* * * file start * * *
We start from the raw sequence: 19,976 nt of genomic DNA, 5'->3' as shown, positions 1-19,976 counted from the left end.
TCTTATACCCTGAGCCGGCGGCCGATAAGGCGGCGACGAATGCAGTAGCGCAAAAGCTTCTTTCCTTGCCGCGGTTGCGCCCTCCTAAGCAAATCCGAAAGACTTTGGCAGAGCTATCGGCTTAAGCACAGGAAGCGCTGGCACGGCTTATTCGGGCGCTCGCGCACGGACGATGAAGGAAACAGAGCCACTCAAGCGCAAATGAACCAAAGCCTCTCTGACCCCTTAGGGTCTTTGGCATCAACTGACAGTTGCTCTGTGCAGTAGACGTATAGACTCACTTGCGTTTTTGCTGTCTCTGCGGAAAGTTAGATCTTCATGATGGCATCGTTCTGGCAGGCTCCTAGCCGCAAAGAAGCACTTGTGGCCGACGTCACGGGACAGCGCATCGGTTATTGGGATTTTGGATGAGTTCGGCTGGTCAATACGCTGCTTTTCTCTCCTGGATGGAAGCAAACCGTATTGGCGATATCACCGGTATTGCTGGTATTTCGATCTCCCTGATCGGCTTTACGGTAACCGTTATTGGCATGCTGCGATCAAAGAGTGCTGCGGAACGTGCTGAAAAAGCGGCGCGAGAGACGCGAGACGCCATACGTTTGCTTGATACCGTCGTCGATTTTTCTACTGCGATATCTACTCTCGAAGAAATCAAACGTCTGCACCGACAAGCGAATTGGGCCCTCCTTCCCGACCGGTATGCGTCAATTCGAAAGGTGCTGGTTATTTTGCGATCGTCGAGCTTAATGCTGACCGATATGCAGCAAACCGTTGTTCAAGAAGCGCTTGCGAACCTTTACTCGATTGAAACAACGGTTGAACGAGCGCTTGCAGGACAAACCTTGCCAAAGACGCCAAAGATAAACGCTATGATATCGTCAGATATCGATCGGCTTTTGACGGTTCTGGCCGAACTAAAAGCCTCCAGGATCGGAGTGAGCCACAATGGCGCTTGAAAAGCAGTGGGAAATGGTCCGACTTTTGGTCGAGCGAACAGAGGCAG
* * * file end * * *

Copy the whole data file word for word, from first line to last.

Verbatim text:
We start from the raw sequence: 19,976 nt of genomic DNA, 5'->3' as shown, positions 1-19,976 counted from the left end.
TCTTATACCCTGAGCCGGCGGCCGATAAGGCGGCGACGAATGCAGTAGCGCAAAAGCTTCTTTCCTTGCCGCGGTTGCGCCCTCCTAAGCAAATCCGAAAGACTTTGGCAGAGCTATCGGCTTAAGCACAGGAAGCGCTGGCACGGCTTATTCGGGCGCTCGCGCACGGACGATGAAGGAAACAGAGCCACTCAAGCGCAAATGAACCAAAGCCTCTCTGACCCCTTAGGGTCTTTGGCATCAACTGACAGTTGCTCTGTGCAGTAGACGTATAGACTCACTTGCGTTTTTGCTGTCTCTGCGGAAAGTTAGATCTTCATGATGGCATCGTTCTGGCAGGCTCCTAGCCGCAAAGAAGCACTTGTGGCCGACGTCACGGGACAGCGCATCGGTTATTGGGATTTTGGATGAGTTCGGCTGGTCAATACGCTGCTTTTCTCTCCTGGATGGAAGCAAACCGTATTGGCGATATCACCGGTATTGCTGGTATTTCGATCTCCCTGATCGGCTTTACGGTAACCGTTATTGGCATGCTGCGATCAAAGAGTGCTGCGGAACGTGCTGAAAAAGCGGCGCGAGAGACGCGAGACGCCATACGTTTGCTTGATACCGTCGTCGATTTTTCTACTGCGATATCTACTCTCGAAGAAATCAAACGTCTGCACCGACAAGCGAATTGGGCCCTCCTTCCCGACCGGTATGCGTCAATTCGAAAGGTGCTGGTTATTTTGCGATCGTCGAGCTTAATGCTGACCGATATGCAGCAAACCGTTGTTCAAGAAGCGCTTGCGAACCTTTACTCGATTGAAACAACGGTTGAACGAGCGCTTGCAGGACAAACCTTGCCAAAGACGCCAAAGATAAACGCTATGATATCGTCAGATATCGATCGGCTTTTGACGGTTCTGGCCGAACTAAAAGCCTCCAGGATCGGAGTGAGCCACAATGGCGCTTGAAAAGCAGTGGGAAATGGTCCGACTTTTGGTCGAGCGAACAGAGGCAG